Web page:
Do you know what your teen is doing when she is constantly typing on her
phone? You might think that she is typing a message to her best friend
about the newest episode of Glee, but teen behavior on cell phones is
not always as innocent as parents want to think.
Sure, no parent would want their teenager to send a nude picture of herself
to anyone. There is more to that action than the disappointment of a parent
and the embarrassment of the teen, however. Law enforcement can get involved
and treat teens' actions of sending photos as a sex crime.
This week, officials at a New Jersey high school sent a warning letter
to parents of students in the area about teens' use of a phone application
called SnapChat. The app will send photos taken by the user but then delete
them soon after. It's a perfect way for teens to get themselves in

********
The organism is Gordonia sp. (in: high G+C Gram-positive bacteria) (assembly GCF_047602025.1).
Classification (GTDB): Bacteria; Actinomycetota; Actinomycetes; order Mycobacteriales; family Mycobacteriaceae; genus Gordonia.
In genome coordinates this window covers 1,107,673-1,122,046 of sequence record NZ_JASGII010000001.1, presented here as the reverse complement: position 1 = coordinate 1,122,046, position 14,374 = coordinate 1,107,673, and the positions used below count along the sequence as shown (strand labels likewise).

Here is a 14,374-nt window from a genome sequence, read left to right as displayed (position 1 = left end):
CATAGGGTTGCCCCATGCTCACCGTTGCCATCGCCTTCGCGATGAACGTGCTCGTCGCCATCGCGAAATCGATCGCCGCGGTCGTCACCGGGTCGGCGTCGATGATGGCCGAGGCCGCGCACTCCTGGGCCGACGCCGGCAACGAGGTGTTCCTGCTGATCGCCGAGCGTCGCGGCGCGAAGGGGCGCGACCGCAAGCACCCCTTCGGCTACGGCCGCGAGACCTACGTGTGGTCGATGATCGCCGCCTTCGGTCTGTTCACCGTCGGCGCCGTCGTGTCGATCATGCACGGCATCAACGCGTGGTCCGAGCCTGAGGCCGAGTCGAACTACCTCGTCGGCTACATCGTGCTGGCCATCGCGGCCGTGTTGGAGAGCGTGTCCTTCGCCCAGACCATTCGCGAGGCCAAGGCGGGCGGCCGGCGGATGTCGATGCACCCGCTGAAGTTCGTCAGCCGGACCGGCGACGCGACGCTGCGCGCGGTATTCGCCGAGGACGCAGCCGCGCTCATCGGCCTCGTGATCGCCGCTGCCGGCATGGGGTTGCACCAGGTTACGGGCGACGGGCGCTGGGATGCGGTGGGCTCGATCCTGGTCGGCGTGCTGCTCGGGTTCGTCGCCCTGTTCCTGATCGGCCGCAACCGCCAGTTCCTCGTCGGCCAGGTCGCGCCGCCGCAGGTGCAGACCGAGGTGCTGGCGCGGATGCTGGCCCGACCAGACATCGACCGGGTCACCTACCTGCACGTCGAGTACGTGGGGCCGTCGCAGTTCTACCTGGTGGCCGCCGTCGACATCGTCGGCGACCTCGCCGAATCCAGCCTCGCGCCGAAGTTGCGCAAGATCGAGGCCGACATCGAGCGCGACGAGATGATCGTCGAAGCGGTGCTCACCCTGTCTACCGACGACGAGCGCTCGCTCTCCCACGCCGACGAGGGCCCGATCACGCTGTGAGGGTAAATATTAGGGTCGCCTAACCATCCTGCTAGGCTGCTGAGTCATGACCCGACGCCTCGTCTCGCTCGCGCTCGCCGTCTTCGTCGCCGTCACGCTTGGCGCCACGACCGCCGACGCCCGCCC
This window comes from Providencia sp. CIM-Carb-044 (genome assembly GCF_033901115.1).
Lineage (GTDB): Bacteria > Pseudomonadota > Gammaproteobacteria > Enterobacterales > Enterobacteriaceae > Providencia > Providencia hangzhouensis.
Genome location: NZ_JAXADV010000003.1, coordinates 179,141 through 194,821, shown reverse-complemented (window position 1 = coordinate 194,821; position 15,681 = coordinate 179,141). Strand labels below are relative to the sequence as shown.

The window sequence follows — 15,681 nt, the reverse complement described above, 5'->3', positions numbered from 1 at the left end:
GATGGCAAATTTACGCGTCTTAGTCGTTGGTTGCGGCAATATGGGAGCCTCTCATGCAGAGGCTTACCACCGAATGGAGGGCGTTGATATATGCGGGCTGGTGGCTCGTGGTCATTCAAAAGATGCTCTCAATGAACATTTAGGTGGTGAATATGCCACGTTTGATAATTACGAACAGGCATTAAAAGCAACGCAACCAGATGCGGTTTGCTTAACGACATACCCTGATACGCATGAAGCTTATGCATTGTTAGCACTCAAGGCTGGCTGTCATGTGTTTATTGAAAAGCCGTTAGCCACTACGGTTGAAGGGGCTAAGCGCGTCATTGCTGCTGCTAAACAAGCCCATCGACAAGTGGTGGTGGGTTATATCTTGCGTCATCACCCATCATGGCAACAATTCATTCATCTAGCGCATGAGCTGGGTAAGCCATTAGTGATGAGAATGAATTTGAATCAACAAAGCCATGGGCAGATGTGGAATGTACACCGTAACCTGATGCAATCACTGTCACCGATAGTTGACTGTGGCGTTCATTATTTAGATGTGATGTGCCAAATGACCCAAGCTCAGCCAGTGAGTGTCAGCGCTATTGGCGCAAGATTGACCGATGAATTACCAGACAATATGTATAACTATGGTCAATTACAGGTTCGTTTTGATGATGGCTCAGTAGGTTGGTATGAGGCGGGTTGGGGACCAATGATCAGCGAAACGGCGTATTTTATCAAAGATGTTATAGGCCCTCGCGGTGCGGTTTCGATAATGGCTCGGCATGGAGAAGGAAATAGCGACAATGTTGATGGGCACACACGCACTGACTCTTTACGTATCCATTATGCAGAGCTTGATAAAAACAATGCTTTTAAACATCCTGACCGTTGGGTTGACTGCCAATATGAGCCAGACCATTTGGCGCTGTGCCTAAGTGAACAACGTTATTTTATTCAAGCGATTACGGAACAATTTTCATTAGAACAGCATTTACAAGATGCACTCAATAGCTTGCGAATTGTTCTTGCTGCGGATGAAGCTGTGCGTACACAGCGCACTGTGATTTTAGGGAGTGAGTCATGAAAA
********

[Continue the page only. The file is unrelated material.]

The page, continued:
trouble due to a false sense of anonymity and safety.
Students from a New Jersey school prompted the community-wide warning that
SnapChat and Instagram are being used by kids to take, send and save nude
photos of the underage student subjects. A teen might not think that she
is hurting anyone by snapping a nude photo of herself and sending it to
a boyfriend, but she is still breaking the law -- a law that New Jersey
police warn that they will begin strictly implementing as of next week.
By engaging in this so-called "sexting" activity, teens could
find themselves fighting a child pornography charge. That's a serious
threat for an adult, not to mention a juvenile.
Our New Jersey criminal defense firm has experience handling
internet sex crime cases such as those involving child pornography.
Source: Mashable, "Teens' Nude Photos From Snapchat Lead to Investigation," Camille Bautista, March 14, 2013